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Buttery, smooth, warm, fat ,thick?

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    kill your scene
    Tone Member

  • kill your scene
    replied
    Re: Buttery, smooth, warm, fat ,thick?

    All I know is that this thread's title is making me hungry for pancakes.

    Leave a comment:

  • jeremy
    LoveMachineologist

  • jeremy
    replied
    Re: Buttery, smooth, warm, fat ,thick?

    to me:
    buttery means a round sound with good sustain
    smooth means the high end isnt too strident or pronounced
    fat means a big tone without an abundance of high end
    thick means a very dense tone

    fat and thick are basically the same thing as far as im concerned

    Leave a comment:

  • MoodyBlue
    Tone Member

  • MoodyBlue
    replied
    Re: Buttery, smooth, warm, fat ,thick?

    Bump!

    Leave a comment:

  • MoodyBlue
    Tone Member

  • MoodyBlue
    replied
    Re: Buttery, smooth, warm, fat ,thick?

    Curly that would be a great Post for the vault! Hey moderators , can we get it back?!

    Jim

    Leave a comment:

  • Curly
    Moe's Bluesman

  • Curly
    replied
    Re: Buttery, smooth, warm, fat ,thick?

    actually, I think we've had similar posts from Gearjoneser and others, at least for amp terms for sure, in one of the former incarnations of the vault... that may have been one of the more helpful posts that went into the digital void.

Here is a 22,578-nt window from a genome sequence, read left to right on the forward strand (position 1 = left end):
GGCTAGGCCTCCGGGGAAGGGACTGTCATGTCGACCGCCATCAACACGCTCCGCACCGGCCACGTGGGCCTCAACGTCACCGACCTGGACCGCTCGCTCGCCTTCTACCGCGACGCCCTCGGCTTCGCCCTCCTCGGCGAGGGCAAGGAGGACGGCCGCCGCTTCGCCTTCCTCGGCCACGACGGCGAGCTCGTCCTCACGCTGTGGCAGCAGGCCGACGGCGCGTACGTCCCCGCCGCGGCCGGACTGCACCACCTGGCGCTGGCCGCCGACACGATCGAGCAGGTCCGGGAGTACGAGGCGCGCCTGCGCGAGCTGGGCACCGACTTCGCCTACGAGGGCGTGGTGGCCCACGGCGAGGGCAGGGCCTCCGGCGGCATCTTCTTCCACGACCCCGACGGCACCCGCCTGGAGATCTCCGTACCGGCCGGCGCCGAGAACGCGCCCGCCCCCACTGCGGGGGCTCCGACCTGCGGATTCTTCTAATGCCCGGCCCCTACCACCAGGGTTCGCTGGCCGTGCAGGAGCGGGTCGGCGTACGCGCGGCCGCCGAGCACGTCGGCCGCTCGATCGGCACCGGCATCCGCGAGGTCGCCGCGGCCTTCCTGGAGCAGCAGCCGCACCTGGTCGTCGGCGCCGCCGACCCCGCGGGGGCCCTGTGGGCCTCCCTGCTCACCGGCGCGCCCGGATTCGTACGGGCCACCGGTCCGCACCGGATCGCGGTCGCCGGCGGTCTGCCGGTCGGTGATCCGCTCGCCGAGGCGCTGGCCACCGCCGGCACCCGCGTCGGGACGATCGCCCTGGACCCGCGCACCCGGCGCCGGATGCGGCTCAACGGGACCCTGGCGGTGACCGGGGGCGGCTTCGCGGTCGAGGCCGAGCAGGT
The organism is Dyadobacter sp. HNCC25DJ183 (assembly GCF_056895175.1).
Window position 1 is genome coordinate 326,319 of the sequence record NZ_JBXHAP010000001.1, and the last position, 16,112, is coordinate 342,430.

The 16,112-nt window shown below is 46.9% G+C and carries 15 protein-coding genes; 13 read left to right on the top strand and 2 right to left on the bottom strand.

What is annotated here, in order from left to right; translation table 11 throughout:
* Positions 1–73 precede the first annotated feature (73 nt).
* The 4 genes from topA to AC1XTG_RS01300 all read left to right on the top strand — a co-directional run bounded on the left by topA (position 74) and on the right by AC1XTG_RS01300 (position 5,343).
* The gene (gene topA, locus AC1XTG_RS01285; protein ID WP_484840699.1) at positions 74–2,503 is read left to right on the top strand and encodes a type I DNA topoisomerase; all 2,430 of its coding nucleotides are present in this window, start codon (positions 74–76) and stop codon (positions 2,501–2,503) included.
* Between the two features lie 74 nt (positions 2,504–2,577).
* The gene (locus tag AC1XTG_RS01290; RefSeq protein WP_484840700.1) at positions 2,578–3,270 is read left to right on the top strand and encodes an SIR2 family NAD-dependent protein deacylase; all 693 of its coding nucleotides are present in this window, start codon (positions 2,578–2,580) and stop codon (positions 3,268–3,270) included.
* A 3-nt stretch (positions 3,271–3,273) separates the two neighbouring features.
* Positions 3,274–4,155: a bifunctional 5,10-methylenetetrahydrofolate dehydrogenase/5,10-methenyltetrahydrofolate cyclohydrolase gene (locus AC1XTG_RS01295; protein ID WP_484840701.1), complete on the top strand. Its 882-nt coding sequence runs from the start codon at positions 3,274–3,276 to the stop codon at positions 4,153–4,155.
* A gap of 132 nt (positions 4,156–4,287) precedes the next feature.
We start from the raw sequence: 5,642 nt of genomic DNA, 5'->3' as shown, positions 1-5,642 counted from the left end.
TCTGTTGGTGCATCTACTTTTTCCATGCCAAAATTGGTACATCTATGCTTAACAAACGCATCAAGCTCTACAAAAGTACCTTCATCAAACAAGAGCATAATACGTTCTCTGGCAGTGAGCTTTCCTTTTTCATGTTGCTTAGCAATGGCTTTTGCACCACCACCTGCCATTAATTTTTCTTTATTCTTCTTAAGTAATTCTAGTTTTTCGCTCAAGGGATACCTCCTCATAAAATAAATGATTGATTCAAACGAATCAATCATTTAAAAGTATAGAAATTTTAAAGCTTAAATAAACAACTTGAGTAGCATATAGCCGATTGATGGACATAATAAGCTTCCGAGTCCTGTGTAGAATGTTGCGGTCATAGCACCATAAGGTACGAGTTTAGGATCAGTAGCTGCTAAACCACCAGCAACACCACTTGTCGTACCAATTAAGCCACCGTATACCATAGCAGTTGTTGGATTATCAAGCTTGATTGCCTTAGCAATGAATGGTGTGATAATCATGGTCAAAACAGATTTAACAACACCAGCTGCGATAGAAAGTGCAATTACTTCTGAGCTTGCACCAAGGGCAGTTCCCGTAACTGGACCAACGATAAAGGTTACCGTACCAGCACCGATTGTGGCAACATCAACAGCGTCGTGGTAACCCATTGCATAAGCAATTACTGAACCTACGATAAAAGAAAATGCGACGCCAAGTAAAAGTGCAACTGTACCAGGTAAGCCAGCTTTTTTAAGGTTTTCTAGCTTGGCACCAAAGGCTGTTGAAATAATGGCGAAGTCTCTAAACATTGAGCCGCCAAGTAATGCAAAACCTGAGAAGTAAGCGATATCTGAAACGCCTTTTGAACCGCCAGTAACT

Leave a comment:

  • ArtieToo
    Peaveyologist

  • ArtieToo
    replied
    Re: Buttery, smooth, warm, fat ,thick?

    Just for the fun of it, here's how I would interpret these terms:

    Smooth: Fairly even frequency response, med to low output.
    Warm: A bit more mid-range, or "presense".
    Fat: Even frequency response, higher output.
    Thick: Higher output, perhaps leaning towards bass and midrange.

    Not sure about buttery, maybe just the more "poetic" version of smooth/warm.

    Leave a comment:

  • MoodyBlue
    Tone Member

  • MoodyBlue
    started a topic Buttery, smooth, warm, fat ,thick?

    Buttery, smooth, warm, fat ,thick?

    Ok this is gonna be one of those really dumb questions but we use these terms all the time and I wonder if my view of these sound descriptions is what is accurate! Can someone with good backround in this area give me some more detailed descriptions of these terms. In my head they're closely the same thing. But my pickup choices and how I describe them to others could be completely different if my views are off center.

    Thanks!

    Jim
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